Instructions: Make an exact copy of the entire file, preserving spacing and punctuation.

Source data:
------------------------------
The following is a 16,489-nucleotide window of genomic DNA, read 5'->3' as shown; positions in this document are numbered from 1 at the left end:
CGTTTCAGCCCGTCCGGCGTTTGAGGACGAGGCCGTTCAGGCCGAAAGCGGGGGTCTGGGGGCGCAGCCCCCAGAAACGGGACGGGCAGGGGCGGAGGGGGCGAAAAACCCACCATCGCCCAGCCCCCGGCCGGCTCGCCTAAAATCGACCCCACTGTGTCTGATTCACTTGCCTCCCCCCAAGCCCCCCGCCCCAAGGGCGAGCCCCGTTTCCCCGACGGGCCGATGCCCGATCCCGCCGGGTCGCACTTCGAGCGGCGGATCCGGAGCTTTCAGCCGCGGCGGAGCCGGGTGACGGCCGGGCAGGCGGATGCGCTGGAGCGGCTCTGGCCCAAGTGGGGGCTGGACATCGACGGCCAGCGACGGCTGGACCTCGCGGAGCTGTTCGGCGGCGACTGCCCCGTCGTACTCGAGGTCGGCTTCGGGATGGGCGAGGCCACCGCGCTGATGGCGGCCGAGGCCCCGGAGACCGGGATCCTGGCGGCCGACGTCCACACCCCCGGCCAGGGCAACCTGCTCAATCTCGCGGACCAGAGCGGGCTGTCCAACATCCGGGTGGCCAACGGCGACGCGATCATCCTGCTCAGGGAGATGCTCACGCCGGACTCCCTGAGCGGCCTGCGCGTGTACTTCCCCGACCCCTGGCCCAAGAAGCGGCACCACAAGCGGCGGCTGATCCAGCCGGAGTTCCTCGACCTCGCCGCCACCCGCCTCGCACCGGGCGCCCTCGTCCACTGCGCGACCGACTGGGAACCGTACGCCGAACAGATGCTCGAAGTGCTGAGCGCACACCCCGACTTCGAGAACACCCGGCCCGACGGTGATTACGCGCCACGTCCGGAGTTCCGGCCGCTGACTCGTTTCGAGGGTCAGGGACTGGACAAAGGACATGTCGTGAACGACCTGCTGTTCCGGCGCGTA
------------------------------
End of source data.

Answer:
The following is a 16,489-nucleotide window of genomic DNA, read 5'->3' as shown; positions in this document are numbered from 1 at the left end:
CGTTTCAGCCCGTCCGGCGTTTGAGGACGAGGCCGTTCAGGCCGAAAGCGGGGGTCTGGGGGCGCAGCCCCCAGAAACGGGACGGGCAGGGGCGGAGGGGGCGAAAAACCCACCATCGCCCAGCCCCCGGCCGGCTCGCCTAAAATCGACCCCACTGTGTCTGATTCACTTGCCTCCCCCCAAGCCCCCCGCCCCAAGGGCGAGCCCCGTTTCCCCGACGGGCCGATGCCCGATCCCGCCGGGTCGCACTTCGAGCGGCGGATCCGGAGCTTTCAGCCGCGGCGGAGCCGGGTGACGGCCGGGCAGGCGGATGCGCTGGAGCGGCTCTGGCCCAAGTGGGGGCTGGACATCGACGGCCAGCGACGGCTGGACCTCGCGGAGCTGTTCGGCGGCGACTGCCCCGTCGTACTCGAGGTCGGCTTCGGGATGGGCGAGGCCACCGCGCTGATGGCGGCCGAGGCCCCGGAGACCGGGATCCTGGCGGCCGACGTCCACACCCCCGGCCAGGGCAACCTGCTCAATCTCGCGGACCAGAGCGGGCTGTCCAACATCCGGGTGGCCAACGGCGACGCGATCATCCTGCTCAGGGAGATGCTCACGCCGGACTCCCTGAGCGGCCTGCGCGTGTACTTCCCCGACCCCTGGCCCAAGAAGCGGCACCACAAGCGGCGGCTGATCCAGCCGGAGTTCCTCGACCTCGCCGCCACCCGCCTCGCACCGGGCGCCCTCGTCCACTGCGCGACCGACTGGGAACCGTACGCCGAACAGATGCTCGAAGTGCTGAGCGCACACCCCGACTTCGAGAACACCCGGCCCGACGGTGATTACGCGCCACGTCCGGAGTTCCGGCCGCTGACTCGTTTCGAGGGTCAGGGACTGGACAAAGGACATGTCGTGAACGACCTGCTGTTCCGGCGCGTA